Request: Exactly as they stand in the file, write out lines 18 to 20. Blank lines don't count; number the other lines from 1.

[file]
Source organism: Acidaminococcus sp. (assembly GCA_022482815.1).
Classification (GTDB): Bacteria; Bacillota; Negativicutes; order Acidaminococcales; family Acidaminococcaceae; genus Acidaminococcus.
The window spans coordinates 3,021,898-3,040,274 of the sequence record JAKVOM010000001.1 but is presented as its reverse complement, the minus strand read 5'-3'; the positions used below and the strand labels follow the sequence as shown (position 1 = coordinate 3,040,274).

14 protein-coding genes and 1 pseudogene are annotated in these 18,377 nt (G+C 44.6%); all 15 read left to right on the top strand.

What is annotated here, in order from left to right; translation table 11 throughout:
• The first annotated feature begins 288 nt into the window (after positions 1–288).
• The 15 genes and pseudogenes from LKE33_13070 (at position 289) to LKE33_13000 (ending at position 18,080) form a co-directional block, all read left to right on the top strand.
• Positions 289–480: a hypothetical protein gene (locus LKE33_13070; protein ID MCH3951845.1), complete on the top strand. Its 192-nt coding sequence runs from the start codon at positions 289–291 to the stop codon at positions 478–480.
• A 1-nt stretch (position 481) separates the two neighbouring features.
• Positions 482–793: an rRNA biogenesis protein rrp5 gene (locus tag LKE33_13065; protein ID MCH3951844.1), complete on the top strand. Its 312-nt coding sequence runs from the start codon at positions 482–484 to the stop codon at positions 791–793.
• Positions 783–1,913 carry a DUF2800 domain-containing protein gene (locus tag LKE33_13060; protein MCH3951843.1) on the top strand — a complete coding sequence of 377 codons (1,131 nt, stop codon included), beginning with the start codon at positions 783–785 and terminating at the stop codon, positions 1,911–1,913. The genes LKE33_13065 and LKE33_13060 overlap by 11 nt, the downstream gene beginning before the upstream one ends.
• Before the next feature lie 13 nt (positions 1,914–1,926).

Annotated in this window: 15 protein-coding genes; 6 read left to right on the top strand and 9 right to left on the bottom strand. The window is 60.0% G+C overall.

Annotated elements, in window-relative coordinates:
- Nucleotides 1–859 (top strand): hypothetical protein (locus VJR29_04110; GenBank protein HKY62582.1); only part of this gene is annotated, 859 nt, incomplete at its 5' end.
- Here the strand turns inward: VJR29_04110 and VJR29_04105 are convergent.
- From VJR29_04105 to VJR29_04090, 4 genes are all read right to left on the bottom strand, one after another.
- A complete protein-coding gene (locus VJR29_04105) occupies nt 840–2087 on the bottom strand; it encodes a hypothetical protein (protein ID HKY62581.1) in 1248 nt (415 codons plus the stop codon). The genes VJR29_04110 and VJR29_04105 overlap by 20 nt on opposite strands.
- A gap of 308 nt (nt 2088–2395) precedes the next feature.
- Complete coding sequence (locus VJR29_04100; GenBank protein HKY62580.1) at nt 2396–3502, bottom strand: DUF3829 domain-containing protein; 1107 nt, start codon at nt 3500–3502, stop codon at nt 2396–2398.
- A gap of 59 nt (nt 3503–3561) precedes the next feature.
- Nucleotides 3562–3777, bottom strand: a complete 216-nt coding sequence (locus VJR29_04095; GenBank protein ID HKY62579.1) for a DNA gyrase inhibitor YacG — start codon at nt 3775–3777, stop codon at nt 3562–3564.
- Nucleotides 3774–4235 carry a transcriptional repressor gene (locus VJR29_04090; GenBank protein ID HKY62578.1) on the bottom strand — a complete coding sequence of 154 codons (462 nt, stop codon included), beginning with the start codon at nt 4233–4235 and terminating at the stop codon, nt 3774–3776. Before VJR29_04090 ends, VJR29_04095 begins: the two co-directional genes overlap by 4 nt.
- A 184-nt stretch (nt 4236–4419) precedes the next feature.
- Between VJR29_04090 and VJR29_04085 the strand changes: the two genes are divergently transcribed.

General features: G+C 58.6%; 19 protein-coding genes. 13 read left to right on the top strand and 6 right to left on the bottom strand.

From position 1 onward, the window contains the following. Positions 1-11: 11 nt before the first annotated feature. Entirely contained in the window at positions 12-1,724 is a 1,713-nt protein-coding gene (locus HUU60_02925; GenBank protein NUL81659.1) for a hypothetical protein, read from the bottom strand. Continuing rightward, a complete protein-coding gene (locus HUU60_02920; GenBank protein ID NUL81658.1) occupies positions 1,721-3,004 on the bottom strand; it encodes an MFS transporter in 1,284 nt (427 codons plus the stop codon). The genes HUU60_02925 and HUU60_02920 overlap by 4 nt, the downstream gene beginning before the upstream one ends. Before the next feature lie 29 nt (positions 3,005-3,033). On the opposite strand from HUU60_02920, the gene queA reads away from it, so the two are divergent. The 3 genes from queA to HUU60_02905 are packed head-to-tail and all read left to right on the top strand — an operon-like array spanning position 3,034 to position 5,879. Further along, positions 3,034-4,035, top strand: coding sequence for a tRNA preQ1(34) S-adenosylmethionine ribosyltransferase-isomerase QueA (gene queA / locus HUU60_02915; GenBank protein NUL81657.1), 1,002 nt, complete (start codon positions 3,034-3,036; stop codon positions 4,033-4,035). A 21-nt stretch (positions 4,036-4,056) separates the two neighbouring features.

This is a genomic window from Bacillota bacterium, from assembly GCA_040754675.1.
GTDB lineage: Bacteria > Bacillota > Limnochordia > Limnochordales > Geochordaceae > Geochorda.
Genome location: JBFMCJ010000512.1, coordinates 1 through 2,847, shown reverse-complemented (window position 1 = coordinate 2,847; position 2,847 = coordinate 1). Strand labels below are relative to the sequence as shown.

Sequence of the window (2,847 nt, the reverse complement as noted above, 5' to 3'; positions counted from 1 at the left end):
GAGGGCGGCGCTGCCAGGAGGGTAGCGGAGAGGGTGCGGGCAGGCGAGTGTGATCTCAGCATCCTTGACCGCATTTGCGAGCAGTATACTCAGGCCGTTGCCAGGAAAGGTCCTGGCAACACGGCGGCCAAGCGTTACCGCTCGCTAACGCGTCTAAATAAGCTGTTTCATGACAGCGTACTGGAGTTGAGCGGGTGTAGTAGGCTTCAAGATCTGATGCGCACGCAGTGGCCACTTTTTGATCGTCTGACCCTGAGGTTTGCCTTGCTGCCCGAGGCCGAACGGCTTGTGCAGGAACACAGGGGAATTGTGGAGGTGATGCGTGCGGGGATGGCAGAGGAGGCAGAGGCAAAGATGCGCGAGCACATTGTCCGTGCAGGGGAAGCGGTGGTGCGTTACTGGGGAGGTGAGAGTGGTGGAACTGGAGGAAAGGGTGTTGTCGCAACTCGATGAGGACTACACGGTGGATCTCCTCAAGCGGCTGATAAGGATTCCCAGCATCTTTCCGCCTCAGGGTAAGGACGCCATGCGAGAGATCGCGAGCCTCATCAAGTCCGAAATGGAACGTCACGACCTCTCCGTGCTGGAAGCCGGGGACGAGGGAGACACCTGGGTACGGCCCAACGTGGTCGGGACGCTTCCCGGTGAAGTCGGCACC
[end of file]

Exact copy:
- A complete protein-coding gene (locus VJR29_04105) occupies nt 840–2087 on the bottom strand; it encodes a hypothetical protein (protein ID HKY62581.1) in 1248 nt (415 codons plus the stop codon). The genes VJR29_04110 and VJR29_04105 overlap by 20 nt on opposite strands.
- A gap of 308 nt (nt 2088–2395) precedes the next feature.
- Complete coding sequence (locus VJR29_04100; GenBank protein HKY62580.1) at nt 2396–3502, bottom strand: DUF3829 domain-containing protein; 1107 nt, start codon at nt 3500–3502, stop codon at nt 2396–2398.